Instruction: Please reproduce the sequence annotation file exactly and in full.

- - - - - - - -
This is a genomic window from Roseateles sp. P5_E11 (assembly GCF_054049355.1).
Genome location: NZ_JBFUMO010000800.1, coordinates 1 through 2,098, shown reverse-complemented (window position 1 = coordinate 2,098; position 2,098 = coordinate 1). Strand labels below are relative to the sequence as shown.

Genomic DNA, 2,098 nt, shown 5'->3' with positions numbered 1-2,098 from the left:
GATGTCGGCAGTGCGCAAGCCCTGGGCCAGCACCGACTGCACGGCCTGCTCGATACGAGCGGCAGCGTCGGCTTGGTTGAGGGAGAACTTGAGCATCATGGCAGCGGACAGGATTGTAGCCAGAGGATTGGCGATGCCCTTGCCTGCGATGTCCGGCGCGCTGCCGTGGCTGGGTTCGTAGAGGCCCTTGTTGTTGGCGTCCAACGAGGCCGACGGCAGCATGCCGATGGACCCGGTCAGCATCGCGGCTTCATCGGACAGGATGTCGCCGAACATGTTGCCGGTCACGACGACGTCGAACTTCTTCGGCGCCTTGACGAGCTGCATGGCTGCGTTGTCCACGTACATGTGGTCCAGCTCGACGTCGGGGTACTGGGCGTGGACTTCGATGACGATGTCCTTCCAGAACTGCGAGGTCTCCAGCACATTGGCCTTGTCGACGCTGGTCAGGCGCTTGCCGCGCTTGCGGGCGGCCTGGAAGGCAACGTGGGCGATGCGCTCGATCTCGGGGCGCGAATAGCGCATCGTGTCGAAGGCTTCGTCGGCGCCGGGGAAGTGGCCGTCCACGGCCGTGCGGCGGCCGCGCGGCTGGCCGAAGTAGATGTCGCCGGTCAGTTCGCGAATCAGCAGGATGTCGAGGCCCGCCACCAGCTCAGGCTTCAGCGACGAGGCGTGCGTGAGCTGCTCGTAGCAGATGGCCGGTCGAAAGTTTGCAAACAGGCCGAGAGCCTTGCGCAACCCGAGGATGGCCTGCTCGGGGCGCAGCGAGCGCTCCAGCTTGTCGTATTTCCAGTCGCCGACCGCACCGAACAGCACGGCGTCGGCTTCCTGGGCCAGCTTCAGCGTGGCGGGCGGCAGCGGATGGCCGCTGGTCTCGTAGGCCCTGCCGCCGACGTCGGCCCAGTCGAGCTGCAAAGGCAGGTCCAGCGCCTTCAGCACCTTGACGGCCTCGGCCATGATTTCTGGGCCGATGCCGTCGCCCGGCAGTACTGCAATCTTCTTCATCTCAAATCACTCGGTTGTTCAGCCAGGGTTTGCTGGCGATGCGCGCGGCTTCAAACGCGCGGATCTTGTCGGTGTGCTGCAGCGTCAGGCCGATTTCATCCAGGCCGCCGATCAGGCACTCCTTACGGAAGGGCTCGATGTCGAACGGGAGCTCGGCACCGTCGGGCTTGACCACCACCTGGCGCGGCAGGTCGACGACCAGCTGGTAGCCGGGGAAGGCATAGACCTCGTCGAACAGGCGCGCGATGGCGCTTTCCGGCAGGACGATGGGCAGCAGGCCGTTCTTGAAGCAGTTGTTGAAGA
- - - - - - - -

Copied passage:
This is a genomic window from Roseateles sp. P5_E11 (assembly GCF_054049355.1).
Genome location: NZ_JBFUMO010000800.1, coordinates 1 through 2,098, shown reverse-complemented (window position 1 = coordinate 2,098; position 2,098 = coordinate 1). Strand labels below are relative to the sequence as shown.

Genomic DNA, 2,098 nt, shown 5'->3' with positions numbered 1-2,098 from the left:
GATGTCGGCAGTGCGCAAGCCCTGGGCCAGCACCGACTGCACGGCCTGCTCGATACGAGCGGCAGCGTCGGCTTGGTTGAGGGAGAACTTGAGCATCATGGCAGCGGACAGGATTGTAGCCAGAGGATTGGCGATGCCCTTGCCTGCGATGTCCGGCGCGCTGCCGTGGCTGGGTTCGTAGAGGCCCTTGTTGTTGGCGTCCAACGAGGCCGACGGCAGCATGCCGATGGACCCGGTCAGCATCGCGGCTTCATCGGACAGGATGTCGCCGAACATGTTGCCGGTCACGACGACGTCGAACTTCTTCGGCGCCTTGACGAGCTGCATGGCTGCGTTGTCCACGTACATGTGGTCCAGCTCGACGTCGGGGTACTGGGCGTGGACTTCGATGACGATGTCCTTCCAGAACTGCGAGGTCTCCAGCACATTGGCCTTGTCGACGCTGGTCAGGCGCTTGCCGCGCTTGCGGGCGGCCTGGAAGGCAACGTGGGCGATGCGCTCGATCTCGGGGCGCGAATAGCGCATCGTGTCGAAGGCTTCGTCGGCGCCGGGGAAGTGGCCGTCCACGGCCGTGCGGCGGCCGCGCGGCTGGCCGAAGTAGATGTCGCCGGTCAGTTCGCGAATCAGCAGGATGTCGAGGCCCGCCACCAGCTCAGGCTTCAGCGACGAGGCGTGCGTGAGCTGCTCGTAGCAGATGGCCGGTCGAAAGTTTGCAAACAGGCCGAGAGCCTTGCGCAACCCGAGGATGGCCTGCTCGGGGCGCAGCGAGCGCTCCAGCTTGTCGTATTTCCAGTCGCCGACCGCACCGAACAGCACGGCGTCGGCTTCCTGGGCCAGCTTCAGCGTGGCGGGCGGCAGCGGATGGCCGCTGGTCTCGTAGGCCCTGCCGCCGACGTCGGCCCAGTCGAGCTGCAAAGGCAGGTCCAGCGCCTTCAGCACCTTGACGGCCTCGGCCATGATTTCTGGGCCGATGCCGTCGCCCGGCAGTACTGCAATCTTCTTCATCTCAAATCACTCGGTTGTTCAGCCAGGGTTTGCTGGCGATGCGCGCGGCTTCAAACGCGCGGATCTTGTCGGTGTGCTGCAGCGTCAGGCCGATTTCATCCAGGCCGCCGATCAGGCACTCCTTACGGAAGGGCTCGATGTCGAACGGGAGCTCGGCACCGTCGGGCTTGACCACCACCTGGCGCGGCAGGTCGACGACCAGCTGGTAGCCGGGGAAGGCATAGACCTCGTCGAACAGGCGCGCGATGGCGCTTTCCGGCAGGACGATGGGCAGCAGGCCGTTCTTGAAGCAGTTGTTGAAGA